With that trade, the Esks are left with a massive void at the QB position and nobody to fill it. While many people have been calling for the Esks to get rid of Ray for many years, none wanted to see that deal made without an immediate succession plan. Steven Jyles, a former Eskimo, couldn’t crack the starting line-up the last time he was in Edmonton, and he struggled as a starter with a mediocre Argonauts squad. Combine that with the loss of star running back Jerome Messam to the NFL and Eskimos fans may want to prepare for a long season of rebuilding.
Make or Break Player: Defense
The Esks don’t have one make or break player this season. They still have star receiver Fred Stamps, but without an established player to get him the ball he could be negated this season. The defense will be the key for the Eskimos. On a squad that has, for so many years, had a strong explosive offense, the Eskimos will limp along this season without Ray and Messam. It will be up to the defense to keep this team in games, and head coach Kavis Reed better hope they have it in them.
A month into a ten year deal and people are already calling Albert Pujols a bust in Anaheim. We’ve quickly forgotten his slow start last year (albeit not this slow) and have decreed it was all smoke and mirrors. The Pujols we thought we knew no longer exists, and the Angels are on the hook for nine more years after this. This should come as no surprise, since the Angels have a history of locking up players to bad deals. Vernon Wells, anyone?
But bad deals are not new territory, so here are a few of my favorites from around the world of sports.
Barry Zito – San Francisco Giants
While recent performances have at least shown Zito to once again be a competent pitcher, let’s not forget what he was supposed to be when San Francisco signed him: an ace. A major free agent signing, Zito was stolen away from Oakland at the promise of giant sums of money. Particularly, $126 million over the course of a six year deal.
Now everybody thought the curveballer would easily translate his over .600 winning percentage in Oakland into a World Series title. Instead, he flat out bombed to the point where the Giants were hesitant to even start him. His tenure in San Francisco has been marred by movements from the rotation to the bullpen and back again. He hasn’t had an ERA under 4.00, and his win-loss percentage sits at a miserable .415. Ironically, he was a member of the team that finally brought a World Series title to San Francisco. But, by that point, he was an after note to stars Tim Lincecum and Brian Wilson.
Rick DiPietro – New York Islanders
Not one to be outdone by anybody, New York Islanders goaltender Rick DiPietro out-ridiculous’d even the ridiculousness of Islander’s forward Alexei Yashin’s 10-year contract. In 2006, with one full NHL season under his belt, the budding star signed a 15-year, $67.5 million contract. When I say budding star, I mean a highly touted prospect that had shown he was at least qualified to back-up in the NHL with a 3.02 GAA and a .900 save percentage.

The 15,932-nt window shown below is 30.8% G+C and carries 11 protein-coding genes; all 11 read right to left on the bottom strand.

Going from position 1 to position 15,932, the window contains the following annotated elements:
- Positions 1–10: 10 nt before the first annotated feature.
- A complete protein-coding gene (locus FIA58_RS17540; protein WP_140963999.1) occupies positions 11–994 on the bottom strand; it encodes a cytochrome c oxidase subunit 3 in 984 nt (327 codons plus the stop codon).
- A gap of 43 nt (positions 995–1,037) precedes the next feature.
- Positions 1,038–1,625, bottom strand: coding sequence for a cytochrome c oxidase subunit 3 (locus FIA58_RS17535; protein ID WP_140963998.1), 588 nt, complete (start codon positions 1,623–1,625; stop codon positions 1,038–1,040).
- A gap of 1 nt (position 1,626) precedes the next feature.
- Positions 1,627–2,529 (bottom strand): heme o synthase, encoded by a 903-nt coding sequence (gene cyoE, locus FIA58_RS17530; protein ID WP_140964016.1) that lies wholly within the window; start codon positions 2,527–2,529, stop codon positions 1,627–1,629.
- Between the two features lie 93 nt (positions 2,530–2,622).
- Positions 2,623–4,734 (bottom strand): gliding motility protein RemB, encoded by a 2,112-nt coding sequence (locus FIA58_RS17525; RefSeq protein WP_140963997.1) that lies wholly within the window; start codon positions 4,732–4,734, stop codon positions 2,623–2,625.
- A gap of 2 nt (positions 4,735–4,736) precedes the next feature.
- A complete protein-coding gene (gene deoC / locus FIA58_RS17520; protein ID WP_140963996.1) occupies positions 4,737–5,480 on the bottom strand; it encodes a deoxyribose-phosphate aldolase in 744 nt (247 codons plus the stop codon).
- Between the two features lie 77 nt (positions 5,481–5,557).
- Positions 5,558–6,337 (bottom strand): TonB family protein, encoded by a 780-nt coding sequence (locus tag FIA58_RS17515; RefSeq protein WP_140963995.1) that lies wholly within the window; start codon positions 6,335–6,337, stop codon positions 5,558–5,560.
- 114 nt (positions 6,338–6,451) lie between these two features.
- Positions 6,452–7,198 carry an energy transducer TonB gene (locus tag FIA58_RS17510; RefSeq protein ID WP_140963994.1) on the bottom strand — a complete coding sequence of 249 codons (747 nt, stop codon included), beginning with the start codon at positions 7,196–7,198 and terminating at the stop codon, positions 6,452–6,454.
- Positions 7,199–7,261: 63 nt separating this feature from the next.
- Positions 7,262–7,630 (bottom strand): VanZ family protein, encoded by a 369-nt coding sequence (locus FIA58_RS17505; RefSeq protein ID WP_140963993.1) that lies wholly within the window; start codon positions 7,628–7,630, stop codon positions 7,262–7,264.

Since the signing, DiPietro has gone on to start 168 games over the course of six seasons. Ignoring even the middling numbers (his save percentage hovers around .900 for the most part), the biggest issue is he can’t stay healthy. In the last five seasons his highest game total is 26. Every other season in those five he hasn’t cracked the ten game mark. Because of that albatross, the Islanders haven’t been able to commit to a strong, young goaltender in their system. Instead they’ve been relying on other teams cast-offs, like Al Montoya, and stealing away returning KHL netminders, like Evgeni Nabokov.
JaMarcus Russell – Oakland Raiders
It’s tough to be a proud franchise in one of the longest droughts of mediocrity on record. Being in that position can force your hand and lead to some poor decision making. That’s what can be said for the Oakland Raiders in 2006 when they made quarterback JaMarcus Russell the number one overall pick in the entry draft.
Let’s be clear: the pick isn’t the issue. While JaMarcus wouldn’t have been my number one pick, Brady Quinn hasn’t exactly turned into an NFL superstar either. The Raiders, who had been languishing since the career ending neck injury of QB Rich Gannon in 2004, needed the strong armed quarterback to lead the team. So, bottom line: the Raiders thought Russell was their man and we can’t fault them for that. What we can fault them for is the massive contract they have to an unproven player.
Russell was in the middle of a crybaby holdout when the Raiders caved and signed him to a six year deal worth $61 million, $32 million of which was guaranteed. Russell proceeded to show up out of shape and flame out in the NFL until his release from the Raiders in 2010. The contract hangs around the organizations neck until next season, even though Russell is technically off the books.
Three proud franchises, three terrible contracts. Personally I don’t think anyone should ever get a deal over five years, and most players should never get a deal over three. But that’s just my opinion, what are your thoughts? What are the terrible deals that are hampering your club right now? Leave your thoughts in the comments below!